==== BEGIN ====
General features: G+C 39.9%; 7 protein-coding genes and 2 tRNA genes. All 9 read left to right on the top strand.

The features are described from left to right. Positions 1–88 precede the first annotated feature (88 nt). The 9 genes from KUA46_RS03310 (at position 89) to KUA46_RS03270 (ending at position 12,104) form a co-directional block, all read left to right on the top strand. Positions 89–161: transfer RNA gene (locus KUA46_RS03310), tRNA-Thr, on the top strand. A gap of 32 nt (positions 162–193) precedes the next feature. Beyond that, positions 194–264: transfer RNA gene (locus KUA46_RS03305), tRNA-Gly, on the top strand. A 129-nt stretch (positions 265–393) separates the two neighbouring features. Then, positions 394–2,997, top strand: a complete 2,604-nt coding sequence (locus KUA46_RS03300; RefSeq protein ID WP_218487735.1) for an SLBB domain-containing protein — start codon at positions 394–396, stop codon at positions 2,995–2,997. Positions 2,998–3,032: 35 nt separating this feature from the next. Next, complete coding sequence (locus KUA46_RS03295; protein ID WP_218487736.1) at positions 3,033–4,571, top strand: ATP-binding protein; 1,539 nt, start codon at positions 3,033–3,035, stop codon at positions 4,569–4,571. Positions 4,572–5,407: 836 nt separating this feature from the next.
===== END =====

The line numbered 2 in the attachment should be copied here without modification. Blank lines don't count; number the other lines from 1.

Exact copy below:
The features are described from left to right. Positions 1–88 precede the first annotated feature (88 nt). The 9 genes from KUA46_RS03310 (at position 89) to KUA46_RS03270 (ending at position 12,104) form a co-directional block, all read left to right on the top strand. Positions 89–161: transfer RNA gene (locus KUA46_RS03310), tRNA-Thr, on the top strand. A gap of 32 nt (positions 162–193) precedes the next feature. Beyond that, positions 194–264: transfer RNA gene (locus KUA46_RS03305), tRNA-Gly, on the top strand. A 129-nt stretch (positions 265–393) separates the two neighbouring features. Then, positions 394–2,997, top strand: a complete 2,604-nt coding sequence (locus KUA46_RS03300; RefSeq protein ID WP_218487735.1) for an SLBB domain-containing protein — start codon at positions 394–396, stop codon at positions 2,995–2,997. Positions 2,998–3,032: 35 nt separating this feature from the next. Next, complete coding sequence (locus KUA46_RS03295; protein ID WP_218487736.1) at positions 3,033–4,571, top strand: ATP-binding protein; 1,539 nt, start codon at positions 3,033–3,035, stop codon at positions 4,569–4,571. Positions 4,572–5,407: 836 nt separating this feature from the next.